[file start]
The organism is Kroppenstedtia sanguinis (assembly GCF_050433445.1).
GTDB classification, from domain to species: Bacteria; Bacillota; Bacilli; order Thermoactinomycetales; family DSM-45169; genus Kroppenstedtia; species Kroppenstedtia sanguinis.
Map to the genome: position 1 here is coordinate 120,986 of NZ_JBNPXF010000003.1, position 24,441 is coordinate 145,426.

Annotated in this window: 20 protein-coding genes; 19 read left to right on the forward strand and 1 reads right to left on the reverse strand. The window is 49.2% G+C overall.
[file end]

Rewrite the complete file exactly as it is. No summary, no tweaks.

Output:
The organism is Kroppenstedtia sanguinis (assembly GCF_050433445.1).
GTDB classification, from domain to species: Bacteria; Bacillota; Bacilli; order Thermoactinomycetales; family DSM-45169; genus Kroppenstedtia; species Kroppenstedtia sanguinis.
Map to the genome: position 1 here is coordinate 120,986 of NZ_JBNPXF010000003.1, position 24,441 is coordinate 145,426.

Annotated in this window: 20 protein-coding genes; 19 read left to right on the forward strand and 1 reads right to left on the reverse strand. The window is 49.2% G+C overall.